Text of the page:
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Walgreens agrees to pay $30,000 after inaccurate pricing issuesSubmitted: 03/25/2013
Story By The Associated Press


STATEWIDE - You can expect to find accurate prices at your local Walgreens store in the future. The company agreed to pay nearly $30,000 to settle claims that it scanned inaccurate prices.

The suit also said Walgreens didn't post refund notices at its Wisconsin stores.

The state Department of Agriculture, Trade and Consumer Protection says it found 121 inaccurately priced products at 51 Walgreens stores on the first visit during a two-day inspection last August.

Two stores in LaCrosse and Superior failed to correct the prices even after inspectors ordered them to.

The report also said 11 stores didn't post required signs to inform customers they could get a refund if they weren't charged the lowest advertised price.

The Deerfield, Illinois based grocery and drug company didn't admit to breaking any law.

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 IN OTHER NEWS
What We're Working OnSubmitted: 01/20/2017

- Tonight on Newswatch 12:

Mild temperatures are expected for this weekend's World Championships Snowmobile Derby in Eagle River. Tonight we talk to the derby president to see how the warmer weather effects the event.

We'll show you how the Tomahawk Public Works Department determines when it would be required for residents to keep their water running in cold weather.

We'll take you to a Merrill restaurant that has a special menu for Inauguration Day.

And tonight on Friday Night Blitz we'll bring you scores from high school games all across North Central Wisconsin as well as highlights from the following games:

College Hockey:

UW-Eau Claire vs. UW-Stevens Point


Boys Basketball:

Lakeland vs. Rhinelander

Florence vs. Crandon

Assumption vs. Marathon

Mosinee vs. Tomahawk


That will be tonight on Friday Night Blitz at the end of Newswatch 12 at 10.

We'll bring you all this and more tonight on Newswatch 12 - news from where you live.

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ARBOR VITAE - People who suffer from memory loss often don't want to talk about what they're going through. But volunteers hope a new program in the Northwoods will help people reach out and get help.

The Lakeland Memory Cafe opened for the first time Thursday at Peace Lutheran Church in Arbor Vitae.

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RHINELANDER - Rejection can be difficult for anyone to handle.

A Rhinelander woman faced rejection four times already. But Dawn Knudsen plans to try again a fifth time.

"I'm not going to give up in life," said Knudsen.

This is the fifth time she'll be auditioning for NBC's The Voice. The reality show is a singing competition with celebrity judges

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SUGAR CAMP - On Friday, we will officially call Donald Trump the President of the United States.

One Sugar Camp bar owner has been counting down the days on a sign outside his bar.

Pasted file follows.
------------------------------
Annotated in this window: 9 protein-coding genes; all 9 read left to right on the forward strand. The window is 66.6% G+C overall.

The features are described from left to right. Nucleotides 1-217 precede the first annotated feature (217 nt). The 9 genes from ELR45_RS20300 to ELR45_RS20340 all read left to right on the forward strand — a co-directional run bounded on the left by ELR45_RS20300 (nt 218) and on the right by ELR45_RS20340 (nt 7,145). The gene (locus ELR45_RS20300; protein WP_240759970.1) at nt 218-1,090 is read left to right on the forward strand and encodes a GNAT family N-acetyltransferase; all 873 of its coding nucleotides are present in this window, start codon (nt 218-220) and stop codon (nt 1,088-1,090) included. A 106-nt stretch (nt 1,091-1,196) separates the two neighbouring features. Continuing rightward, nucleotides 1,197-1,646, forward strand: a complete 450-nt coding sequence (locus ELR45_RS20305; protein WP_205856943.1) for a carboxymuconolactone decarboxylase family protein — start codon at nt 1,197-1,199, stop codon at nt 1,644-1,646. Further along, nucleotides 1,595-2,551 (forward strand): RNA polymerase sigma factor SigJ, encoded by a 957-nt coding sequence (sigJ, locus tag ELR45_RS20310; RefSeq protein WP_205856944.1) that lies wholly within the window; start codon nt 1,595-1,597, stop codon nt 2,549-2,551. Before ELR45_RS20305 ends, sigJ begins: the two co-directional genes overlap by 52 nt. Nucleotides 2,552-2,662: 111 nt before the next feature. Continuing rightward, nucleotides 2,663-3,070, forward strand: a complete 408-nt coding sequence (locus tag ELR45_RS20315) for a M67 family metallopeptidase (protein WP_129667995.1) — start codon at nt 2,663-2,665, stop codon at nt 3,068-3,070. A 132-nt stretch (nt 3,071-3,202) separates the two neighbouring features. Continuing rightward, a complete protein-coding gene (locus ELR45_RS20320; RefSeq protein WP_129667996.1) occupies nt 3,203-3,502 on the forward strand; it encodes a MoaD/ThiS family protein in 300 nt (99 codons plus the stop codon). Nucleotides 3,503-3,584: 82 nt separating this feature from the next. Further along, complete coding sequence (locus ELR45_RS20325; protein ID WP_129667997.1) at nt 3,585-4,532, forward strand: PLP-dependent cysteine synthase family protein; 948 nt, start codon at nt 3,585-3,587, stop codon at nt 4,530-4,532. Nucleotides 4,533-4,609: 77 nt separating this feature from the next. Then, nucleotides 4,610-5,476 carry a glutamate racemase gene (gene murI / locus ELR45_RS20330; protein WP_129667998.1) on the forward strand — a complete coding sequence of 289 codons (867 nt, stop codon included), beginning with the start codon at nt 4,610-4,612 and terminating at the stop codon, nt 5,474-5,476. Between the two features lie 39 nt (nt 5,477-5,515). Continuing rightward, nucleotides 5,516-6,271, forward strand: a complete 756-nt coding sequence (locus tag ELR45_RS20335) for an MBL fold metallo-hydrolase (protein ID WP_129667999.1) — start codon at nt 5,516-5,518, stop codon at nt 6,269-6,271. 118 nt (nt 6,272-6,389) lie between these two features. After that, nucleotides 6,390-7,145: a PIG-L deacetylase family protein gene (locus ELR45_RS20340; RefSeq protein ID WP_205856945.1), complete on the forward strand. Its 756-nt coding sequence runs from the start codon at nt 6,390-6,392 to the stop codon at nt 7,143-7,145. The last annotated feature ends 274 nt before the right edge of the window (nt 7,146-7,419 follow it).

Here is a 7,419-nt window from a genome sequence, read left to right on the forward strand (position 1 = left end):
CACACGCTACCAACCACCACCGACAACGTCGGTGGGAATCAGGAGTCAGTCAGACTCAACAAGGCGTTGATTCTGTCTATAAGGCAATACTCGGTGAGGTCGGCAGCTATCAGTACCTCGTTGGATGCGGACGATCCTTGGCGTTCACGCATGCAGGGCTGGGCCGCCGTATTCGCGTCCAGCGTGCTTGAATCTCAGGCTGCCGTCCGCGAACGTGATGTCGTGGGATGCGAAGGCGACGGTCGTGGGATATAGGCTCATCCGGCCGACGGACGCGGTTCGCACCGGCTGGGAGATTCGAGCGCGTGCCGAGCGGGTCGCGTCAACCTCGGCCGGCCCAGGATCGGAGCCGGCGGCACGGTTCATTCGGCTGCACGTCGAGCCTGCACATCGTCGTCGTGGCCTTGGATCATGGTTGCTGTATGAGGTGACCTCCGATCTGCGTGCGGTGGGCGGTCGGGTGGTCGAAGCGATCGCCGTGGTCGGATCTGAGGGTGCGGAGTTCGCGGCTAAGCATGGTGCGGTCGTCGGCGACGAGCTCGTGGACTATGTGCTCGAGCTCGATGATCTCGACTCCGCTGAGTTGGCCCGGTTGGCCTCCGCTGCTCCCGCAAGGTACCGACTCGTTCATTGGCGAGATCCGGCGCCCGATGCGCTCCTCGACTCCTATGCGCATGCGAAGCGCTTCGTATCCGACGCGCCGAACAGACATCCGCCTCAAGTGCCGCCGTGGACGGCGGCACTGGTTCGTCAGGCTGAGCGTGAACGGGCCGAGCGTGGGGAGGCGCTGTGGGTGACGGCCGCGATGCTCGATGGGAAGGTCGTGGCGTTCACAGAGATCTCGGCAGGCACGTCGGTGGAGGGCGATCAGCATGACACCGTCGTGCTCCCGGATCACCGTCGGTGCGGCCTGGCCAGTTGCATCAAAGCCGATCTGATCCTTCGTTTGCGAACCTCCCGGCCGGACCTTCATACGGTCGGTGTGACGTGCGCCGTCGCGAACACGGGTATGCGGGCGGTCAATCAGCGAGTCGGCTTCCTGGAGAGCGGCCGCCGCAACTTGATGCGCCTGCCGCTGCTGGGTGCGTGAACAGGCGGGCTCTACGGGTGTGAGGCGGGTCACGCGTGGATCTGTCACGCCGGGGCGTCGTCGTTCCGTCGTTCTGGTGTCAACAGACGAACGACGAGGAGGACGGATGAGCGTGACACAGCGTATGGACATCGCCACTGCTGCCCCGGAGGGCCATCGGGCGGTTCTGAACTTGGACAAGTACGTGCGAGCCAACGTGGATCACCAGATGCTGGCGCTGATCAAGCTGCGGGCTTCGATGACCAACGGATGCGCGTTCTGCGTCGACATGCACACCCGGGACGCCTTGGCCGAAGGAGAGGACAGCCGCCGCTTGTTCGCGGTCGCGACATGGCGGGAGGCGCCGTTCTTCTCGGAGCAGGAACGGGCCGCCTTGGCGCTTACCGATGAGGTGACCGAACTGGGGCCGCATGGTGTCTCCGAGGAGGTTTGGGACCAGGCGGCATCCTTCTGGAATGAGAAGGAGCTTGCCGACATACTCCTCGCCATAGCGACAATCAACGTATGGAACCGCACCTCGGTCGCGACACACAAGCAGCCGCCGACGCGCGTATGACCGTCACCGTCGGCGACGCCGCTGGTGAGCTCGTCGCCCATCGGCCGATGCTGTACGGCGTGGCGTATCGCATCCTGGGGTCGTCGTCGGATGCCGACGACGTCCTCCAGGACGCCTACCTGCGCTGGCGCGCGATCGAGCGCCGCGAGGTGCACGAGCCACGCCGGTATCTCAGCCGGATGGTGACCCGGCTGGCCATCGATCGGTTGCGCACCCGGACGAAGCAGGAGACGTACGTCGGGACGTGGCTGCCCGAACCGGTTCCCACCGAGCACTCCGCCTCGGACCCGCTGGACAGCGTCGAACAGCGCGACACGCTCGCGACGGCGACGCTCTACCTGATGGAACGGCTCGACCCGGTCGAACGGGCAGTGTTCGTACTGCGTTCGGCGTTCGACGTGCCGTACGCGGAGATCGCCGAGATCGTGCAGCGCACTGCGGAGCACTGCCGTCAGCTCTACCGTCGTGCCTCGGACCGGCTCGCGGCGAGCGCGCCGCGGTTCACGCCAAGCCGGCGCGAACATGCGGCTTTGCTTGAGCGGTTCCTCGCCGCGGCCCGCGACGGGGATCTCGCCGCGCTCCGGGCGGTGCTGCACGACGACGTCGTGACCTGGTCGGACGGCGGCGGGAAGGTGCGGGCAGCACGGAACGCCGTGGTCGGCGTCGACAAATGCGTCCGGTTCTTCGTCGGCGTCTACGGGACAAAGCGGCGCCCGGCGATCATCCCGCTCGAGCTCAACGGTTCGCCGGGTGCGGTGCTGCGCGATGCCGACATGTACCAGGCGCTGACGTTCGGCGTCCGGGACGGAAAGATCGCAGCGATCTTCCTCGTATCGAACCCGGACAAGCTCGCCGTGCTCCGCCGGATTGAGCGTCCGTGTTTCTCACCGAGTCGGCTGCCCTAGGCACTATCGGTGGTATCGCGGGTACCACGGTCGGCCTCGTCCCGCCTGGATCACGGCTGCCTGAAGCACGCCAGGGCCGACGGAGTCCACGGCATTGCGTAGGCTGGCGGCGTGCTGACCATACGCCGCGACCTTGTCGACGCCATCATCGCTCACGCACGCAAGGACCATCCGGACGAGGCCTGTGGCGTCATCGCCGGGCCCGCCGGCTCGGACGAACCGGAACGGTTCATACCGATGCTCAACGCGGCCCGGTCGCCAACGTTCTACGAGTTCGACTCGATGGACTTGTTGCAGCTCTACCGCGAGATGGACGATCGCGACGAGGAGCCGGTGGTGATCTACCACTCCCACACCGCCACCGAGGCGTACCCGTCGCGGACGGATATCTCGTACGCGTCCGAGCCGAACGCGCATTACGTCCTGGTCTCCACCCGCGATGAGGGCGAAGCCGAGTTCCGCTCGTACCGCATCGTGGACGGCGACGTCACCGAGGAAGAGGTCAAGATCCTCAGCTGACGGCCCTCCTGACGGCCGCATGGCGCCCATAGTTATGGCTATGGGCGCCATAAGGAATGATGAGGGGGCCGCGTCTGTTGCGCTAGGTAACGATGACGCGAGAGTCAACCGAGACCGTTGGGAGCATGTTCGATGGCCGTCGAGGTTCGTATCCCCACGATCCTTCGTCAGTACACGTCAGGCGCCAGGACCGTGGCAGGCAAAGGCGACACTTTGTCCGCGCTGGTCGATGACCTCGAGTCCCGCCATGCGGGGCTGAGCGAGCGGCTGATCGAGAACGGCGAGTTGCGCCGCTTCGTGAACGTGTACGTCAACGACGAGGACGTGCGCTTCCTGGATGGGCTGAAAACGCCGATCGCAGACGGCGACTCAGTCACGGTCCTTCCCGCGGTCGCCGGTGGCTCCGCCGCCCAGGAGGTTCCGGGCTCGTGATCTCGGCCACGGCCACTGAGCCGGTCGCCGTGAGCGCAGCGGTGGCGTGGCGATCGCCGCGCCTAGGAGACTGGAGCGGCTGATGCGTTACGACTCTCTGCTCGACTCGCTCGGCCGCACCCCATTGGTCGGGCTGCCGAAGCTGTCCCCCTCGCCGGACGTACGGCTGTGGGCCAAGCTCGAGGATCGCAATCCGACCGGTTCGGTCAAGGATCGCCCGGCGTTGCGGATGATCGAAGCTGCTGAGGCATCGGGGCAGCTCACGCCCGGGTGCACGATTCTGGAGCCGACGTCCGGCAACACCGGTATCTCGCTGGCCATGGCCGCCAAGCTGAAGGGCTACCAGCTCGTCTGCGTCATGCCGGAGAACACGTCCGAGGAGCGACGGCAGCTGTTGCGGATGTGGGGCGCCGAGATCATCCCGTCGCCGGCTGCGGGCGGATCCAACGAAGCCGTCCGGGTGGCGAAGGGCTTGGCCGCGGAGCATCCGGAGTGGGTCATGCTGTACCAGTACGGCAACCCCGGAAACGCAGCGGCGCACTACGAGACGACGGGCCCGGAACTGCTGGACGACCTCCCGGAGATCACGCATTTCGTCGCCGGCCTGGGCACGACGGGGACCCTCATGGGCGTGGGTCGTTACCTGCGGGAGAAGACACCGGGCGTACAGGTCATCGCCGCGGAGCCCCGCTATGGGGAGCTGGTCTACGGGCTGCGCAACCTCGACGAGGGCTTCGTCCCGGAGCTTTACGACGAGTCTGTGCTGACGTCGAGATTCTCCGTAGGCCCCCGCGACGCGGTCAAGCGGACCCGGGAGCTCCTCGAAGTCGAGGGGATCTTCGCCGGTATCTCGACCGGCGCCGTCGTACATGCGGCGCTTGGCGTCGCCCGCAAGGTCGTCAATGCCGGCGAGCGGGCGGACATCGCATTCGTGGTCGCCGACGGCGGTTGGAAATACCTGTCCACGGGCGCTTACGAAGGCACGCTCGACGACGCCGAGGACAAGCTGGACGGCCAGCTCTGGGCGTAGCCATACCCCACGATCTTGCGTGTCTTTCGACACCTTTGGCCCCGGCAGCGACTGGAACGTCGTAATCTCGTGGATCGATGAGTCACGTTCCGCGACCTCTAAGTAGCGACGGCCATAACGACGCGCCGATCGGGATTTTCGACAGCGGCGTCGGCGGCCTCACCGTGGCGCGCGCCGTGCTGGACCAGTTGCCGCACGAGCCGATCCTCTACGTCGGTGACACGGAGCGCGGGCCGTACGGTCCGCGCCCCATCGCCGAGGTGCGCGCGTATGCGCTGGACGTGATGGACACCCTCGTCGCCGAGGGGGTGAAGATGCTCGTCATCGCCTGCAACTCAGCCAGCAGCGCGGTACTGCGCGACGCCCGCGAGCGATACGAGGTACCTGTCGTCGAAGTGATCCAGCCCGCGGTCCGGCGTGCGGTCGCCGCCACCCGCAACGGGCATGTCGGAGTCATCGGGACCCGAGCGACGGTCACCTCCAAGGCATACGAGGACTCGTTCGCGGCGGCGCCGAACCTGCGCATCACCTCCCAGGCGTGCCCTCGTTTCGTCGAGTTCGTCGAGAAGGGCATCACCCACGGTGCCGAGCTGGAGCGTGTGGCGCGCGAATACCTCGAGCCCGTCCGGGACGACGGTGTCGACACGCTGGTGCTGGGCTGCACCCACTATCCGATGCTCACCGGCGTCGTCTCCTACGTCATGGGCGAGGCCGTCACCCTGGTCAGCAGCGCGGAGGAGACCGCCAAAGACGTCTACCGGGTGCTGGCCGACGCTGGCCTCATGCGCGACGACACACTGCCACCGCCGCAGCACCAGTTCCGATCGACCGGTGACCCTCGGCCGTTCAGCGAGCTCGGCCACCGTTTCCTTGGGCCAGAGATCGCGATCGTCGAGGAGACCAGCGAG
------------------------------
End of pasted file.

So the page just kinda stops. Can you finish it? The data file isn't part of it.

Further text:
"We had people stopping by and taking pictures and coming in and giving me a thumbs up," says Gator's Landing owner, Frank Pirolo.

Pirolo has owned the bar for 12 years and has lived in the Northwoods for 18 years.

"People have been noticing my Obama countdown sign," Pirolo said. "I been doing that since there was 89 days to go. Haven't missed a day."

Pirolo is excited to see President Elect Donald Trump take office. He takes on a straightforwardness not unlike the man he voted for.

"I'm kind of outspoken," Pirolo said. "I've been kind of referred to as the Archie Bunker of Sugar Camp."

He also has a sign outside of his bar that advertises his burgers, but people likely flock to his bar because he's frank.

"I see something on the news that bothers me, I'll come up with a quip and maybe put it out there," Pirolo says.

But that doesn't discourage him.

"I see good things going to happen," Pirolo said. "A lot of people say he's arrogant. My wife and I for the first time in 44 years have agreed on a political person." 

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WAUSAU - Caitlin Harris recently began her family medicine residency at Aspirus Wausau Hospital. She is originally from California.

"A lot of people say 'what are you doing out here in Wausau' and 'can you handle the winters?'" said Harris. 

You would think that someone who grew up Los Angeles would want to be closer to the hustle and bustle of city life. Not Caitlin.

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PARK FALLS - People in Park Falls can look forward to a summer of major road construction in the city's downtown. After it's done, they can look forward to a more appealing downtown layout.

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RHINELANDER - A Northwoods teacher is being recognized for connecting her students with the world. 

Linda Goldsworthy, a social studies teacher at Rhinelander High School, won the second annual Global Educator of the Year Award. 

She is the only teacher in the state to win the award.

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